I like to keep it simple. Bad bugs reproduce on vegetables. Good bugs reproduce on flowers. Both types are needed. But if the bad bugs outnumber the good bugs, you start losing plants. By planting a lot of flowers, I give the good bugs nice homes to live in. And in return, they help take care of my garden.

For the second year in a row, I have not used any bug spray of any kind in my garden. Not even soap. I just squish the bugs I see and share with the bugs I don’t see. I don’t mind sharing. It is when they take over that I have problem with them. Yes, I lose a few vegetables. But if that means I don’t eat pesticide, then I can live with that. (Pun intended!)


I prefer to be as organic as possible. And not just in dealing with bugs, but also with fertilizer. I use blood meal and bone meal. Most people are aware of these and when to use them. But something else that has made a tremendous impact on my garden is Epsom salt.

Epsom salt is a great source for magnesium. I spray a saltwater mix on the leaves of plants that are flowering in order to help set the flowers. I use this on tomatoes, peppers, beans, and eggplants. Peppers seem to be especially helped by this.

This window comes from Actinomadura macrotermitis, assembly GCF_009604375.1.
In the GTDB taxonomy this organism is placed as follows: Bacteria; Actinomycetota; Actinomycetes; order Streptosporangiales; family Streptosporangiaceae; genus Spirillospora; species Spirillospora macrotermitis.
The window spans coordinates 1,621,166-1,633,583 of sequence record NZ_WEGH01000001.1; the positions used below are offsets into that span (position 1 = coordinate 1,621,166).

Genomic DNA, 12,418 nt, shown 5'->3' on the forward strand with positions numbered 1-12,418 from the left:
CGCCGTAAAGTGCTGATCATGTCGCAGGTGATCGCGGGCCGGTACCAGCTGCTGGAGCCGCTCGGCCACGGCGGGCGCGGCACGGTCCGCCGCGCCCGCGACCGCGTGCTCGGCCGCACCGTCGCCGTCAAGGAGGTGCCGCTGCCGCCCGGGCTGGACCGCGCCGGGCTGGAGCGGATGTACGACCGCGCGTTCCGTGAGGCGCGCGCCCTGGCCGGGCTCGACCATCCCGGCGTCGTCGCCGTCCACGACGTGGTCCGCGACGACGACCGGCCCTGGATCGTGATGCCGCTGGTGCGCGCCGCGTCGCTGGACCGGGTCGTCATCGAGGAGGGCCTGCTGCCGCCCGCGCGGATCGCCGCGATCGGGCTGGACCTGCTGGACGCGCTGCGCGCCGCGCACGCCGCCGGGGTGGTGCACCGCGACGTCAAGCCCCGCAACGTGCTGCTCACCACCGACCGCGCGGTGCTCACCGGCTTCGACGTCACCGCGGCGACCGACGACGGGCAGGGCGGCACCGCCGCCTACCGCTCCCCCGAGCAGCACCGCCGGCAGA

I have also seen an improvement with my tomatoes after I started using milk in my garden. I shake powdered milk in the trench where I place the root ball of my tomatoes. Powdered milk is not cheap, but I have used the same box for three seasons, and I plant 40 to 50 tomatoes. Since I started doing this, I have had no incidents of blossom end rot. Prior to using milk, I was losing up to one or two plants a week. If you look at the ingredients of blossom end rot spray, you will see calcium is a large percentage. Keep in mind that end rot can also be caused by other factors including fluctuating moisture levels. But similar to fertilizing with beans and having two roots, a little milk is better than no milk.